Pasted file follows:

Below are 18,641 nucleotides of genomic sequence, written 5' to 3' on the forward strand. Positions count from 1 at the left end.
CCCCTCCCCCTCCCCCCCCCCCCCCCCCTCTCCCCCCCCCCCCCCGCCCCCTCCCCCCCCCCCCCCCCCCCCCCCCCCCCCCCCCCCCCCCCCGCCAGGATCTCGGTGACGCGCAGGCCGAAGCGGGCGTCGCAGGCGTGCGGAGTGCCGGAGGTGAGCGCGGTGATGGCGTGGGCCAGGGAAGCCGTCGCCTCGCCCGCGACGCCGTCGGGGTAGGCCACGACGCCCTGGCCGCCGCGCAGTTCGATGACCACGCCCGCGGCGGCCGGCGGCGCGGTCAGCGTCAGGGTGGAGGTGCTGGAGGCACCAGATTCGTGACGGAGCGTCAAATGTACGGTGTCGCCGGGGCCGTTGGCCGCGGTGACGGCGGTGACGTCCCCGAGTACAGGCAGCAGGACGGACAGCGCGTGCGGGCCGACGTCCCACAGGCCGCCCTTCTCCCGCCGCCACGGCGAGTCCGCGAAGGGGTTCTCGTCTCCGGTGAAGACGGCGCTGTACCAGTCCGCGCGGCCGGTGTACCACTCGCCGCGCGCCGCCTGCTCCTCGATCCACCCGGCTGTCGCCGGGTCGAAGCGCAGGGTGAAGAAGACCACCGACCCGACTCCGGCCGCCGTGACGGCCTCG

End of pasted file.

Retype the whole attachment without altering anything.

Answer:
Below are 18,641 nucleotides of genomic sequence, written 5' to 3' on the forward strand. Positions count from 1 at the left end.
CCCCTCCCCCTCCCCCCCCCCCCCCCCCTCTCCCCCCCCCCCCCCGCCCCCTCCCCCCCCCCCCCCCCCCCCCCCCCCCCCCCCCCCCCCCCCGCCAGGATCTCGGTGACGCGCAGGCCGAAGCGGGCGTCGCAGGCGTGCGGAGTGCCGGAGGTGAGCGCGGTGATGGCGTGGGCCAGGGAAGCCGTCGCCTCGCCCGCGACGCCGTCGGGGTAGGCCACGACGCCCTGGCCGCCGCGCAGTTCGATGACCACGCCCGCGGCGGCCGGCGGCGCGGTCAGCGTCAGGGTGGAGGTGCTGGAGGCACCAGATTCGTGACGGAGCGTCAAATGTACGGTGTCGCCGGGGCCGTTGGCCGCGGTGACGGCGGTGACGTCCCCGAGTACAGGCAGCAGGACGGACAGCGCGTGCGGGCCGACGTCCCACAGGCCGCCCTTCTCCCGCCGCCACGGCGAGTCCGCGAAGGGGTTCTCGTCTCCGGTGAAGACGGCGCTGTACCAGTCCGCGCGGCCGGTGTACCACTCGCCGCGCGCCGCCTGCTCCTCGATCCACCCGGCTGTCGCCGGGTCGAAGCGCAGGGTGAAGAAGACCACCGACCCGACTCCGGCCGCCGTGACGGCCTCG